World Drug Report 2009 Series

Why does cannabis potency matter?

Photo: I. Kondratovitch/UNODC, World Drug Report 2009 Series29 June 2009 - Of the many people worldwide who use cannabis, also known as marijuana, very few understand the increase in its potency over the years. Cannabis has changed dramatically since the 1970s. New methods of production such as hydroponic cultivation have increased the potency and the negative effects of tetrahydrocannabinol (THC), the most psychoactive of the chemical substances found in marijuana. It is important to understand cannabis potency because of its link to health problems including mental health.

The amount of THC present in a cannabis sample is generally used as a measure of cannabis potency. One of the most comprehensive studies, conducted by the European Monitoring Centre for Drugs and Drug Addiction (EMCDDA) in 2004, concluded that a modest increase in aggregate cannabis potency had occurred, possibly attributable to the use of intensive indoor cultivation methods. The authors of the study noted that, nonetheless, THC content varied widely.

While a United Kingdom Home Office study in 2008 found little change in cannabis potency: samples of sinsemilla cannabis from 2008 had a median potency of 15 per cent, compared with 14 per cent for samples from 2004/5. Long-term increases have been reported in the United States, with an average potency of 10 per cent reported in 2008.

There are several methodological factors that influence the ability to generate comparable data and infer trends with respect to cannabis potency. Important variables to be considered include the phytochemistry, the type of cannabis product, cultivation method, sampling and stability.

As detailed below, each of these factors can affect the measurement of cannabis potency.

Plant part used: The secretion of THC is most abundant in the flowering heads and surrounding leaves of the cannabis plant. The amount of resin secreted is influenced by environmental conditions during growth (light, temperature and humidity), sex of the plant and time of harvest. The THC content varies in the different parts of the plant: from 10-12 per cent in flowers, 1-2 per cent in leaves, 0.1-0.3 per cent in stalks, to less than 0.03 per cent in the roots.

Product type: There are three main types of cannabis products: herb (marijuana), resin (hashish) and oil (hash oil). Cannabis herb comprises the dried and crushed flower heads and surrounding leaves. It often contains up to 5 per cent THC content. However, sinsemilla, derived from the unfertilized female plant, can be much more potent. Cannabis resin can contain up to 20 per cent THC content.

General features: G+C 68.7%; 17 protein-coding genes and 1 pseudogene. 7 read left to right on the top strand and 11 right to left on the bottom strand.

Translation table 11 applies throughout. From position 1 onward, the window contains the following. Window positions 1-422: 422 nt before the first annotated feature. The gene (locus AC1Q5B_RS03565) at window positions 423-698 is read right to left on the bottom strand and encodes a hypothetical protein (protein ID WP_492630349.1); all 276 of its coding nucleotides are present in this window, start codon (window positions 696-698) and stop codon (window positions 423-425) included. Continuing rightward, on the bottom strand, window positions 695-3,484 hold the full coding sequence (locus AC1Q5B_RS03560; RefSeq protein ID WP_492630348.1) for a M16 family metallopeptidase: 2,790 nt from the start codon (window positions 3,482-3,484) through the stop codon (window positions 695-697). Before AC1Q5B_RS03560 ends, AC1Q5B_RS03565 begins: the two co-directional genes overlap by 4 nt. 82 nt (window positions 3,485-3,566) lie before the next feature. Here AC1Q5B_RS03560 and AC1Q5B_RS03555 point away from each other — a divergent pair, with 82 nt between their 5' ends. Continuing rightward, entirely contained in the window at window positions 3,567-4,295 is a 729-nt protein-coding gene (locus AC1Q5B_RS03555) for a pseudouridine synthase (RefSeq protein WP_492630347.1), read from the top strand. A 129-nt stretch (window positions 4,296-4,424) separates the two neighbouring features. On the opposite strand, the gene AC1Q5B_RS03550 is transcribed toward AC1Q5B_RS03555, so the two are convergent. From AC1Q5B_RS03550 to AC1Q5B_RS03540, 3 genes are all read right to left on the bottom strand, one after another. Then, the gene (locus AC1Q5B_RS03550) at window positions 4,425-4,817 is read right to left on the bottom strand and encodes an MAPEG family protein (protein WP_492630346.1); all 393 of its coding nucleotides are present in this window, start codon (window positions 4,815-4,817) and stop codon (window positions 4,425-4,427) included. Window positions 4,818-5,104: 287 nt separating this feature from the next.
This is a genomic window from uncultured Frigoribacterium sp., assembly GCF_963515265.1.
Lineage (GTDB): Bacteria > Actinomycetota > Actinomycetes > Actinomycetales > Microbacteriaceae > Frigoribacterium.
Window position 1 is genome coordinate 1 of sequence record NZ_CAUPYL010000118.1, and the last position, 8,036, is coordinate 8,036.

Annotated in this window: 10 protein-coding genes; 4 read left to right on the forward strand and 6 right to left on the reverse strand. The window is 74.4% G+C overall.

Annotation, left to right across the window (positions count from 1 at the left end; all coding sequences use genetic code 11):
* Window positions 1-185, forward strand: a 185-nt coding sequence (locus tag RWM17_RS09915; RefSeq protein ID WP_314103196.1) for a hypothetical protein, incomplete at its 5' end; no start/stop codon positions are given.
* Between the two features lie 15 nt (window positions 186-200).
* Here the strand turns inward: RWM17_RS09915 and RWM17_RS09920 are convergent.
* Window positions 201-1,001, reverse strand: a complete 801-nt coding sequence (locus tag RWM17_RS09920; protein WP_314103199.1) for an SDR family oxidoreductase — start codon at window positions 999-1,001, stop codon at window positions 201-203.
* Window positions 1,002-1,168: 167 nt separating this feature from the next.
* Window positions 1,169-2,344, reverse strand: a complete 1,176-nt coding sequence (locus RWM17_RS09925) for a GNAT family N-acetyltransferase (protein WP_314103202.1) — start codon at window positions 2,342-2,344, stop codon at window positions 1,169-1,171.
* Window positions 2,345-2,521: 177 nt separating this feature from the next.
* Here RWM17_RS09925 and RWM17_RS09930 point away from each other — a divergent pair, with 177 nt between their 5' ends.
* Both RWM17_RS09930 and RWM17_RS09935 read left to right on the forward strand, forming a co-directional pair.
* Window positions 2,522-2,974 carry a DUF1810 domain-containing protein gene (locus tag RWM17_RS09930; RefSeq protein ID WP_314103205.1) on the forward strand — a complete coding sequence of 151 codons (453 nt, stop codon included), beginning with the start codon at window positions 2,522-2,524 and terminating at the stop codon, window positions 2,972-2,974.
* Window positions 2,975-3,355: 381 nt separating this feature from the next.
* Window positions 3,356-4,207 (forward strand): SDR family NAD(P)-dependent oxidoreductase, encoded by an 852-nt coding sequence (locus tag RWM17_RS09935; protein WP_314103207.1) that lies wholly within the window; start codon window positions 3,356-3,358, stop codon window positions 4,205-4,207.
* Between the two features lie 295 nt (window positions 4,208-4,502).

The most potent form of cannabis is cannabis oil, derived from the concentrated

resin extract. It may contain more than 60 per cent THC content. The increase in market share of a particular product type can influence the reported average potency values. For example, the rise to an average 10 per cent CH content in samples seized in 2008 as reported by the United States Office of National Drug Control Policy is attributed to the fact that high potency cannabis (presumably indoor-grown) has gained a 40-per-cent share of the market.

Cultivation methods: The cannabis plant grows in a variety of climates. The amount and quality of the resin produced depends on the temperature, humidity, light and soil acidity/

alkalinity. Accordingly, herbal cannabis grown outdoors varies considerably in potency. Intensive indoor cultivation of female plants and clones, grown under artificial light,

often without soil (using hydroponic cultivation) and with optimized cultivation conditions, produces cannabis of a consistently higher potency.

Sampling: Most data on cannabis potency are derived from the analysis of seized samples. This means that those samples must be representative of the entire seizure so that inferences and extrapolations can be made.

Stability: THC is converted to cannabinol on exposure to air and light. This process reduces the THC concentration, especially in old samples which have not been stored under suitable conditions (that is, a cool, dark place). It is believed that claimed increases in the potency of cannabis preparations confiscated in the United States over a period of 18 years may not adequately take into account the issue of the stability of THC in older samples.

Only through careful examination of these factors can we make a more systematic, scientific and comparable assessment of cannabis potency in different places and over time.

Related information

World Drug Report 2009 (interactive Presentation)

Executive Summary (Interactive Presentation)

Press release

Webcast of launch of World Drug Report 2009

World Drug Campaign

 

 

 

 

 

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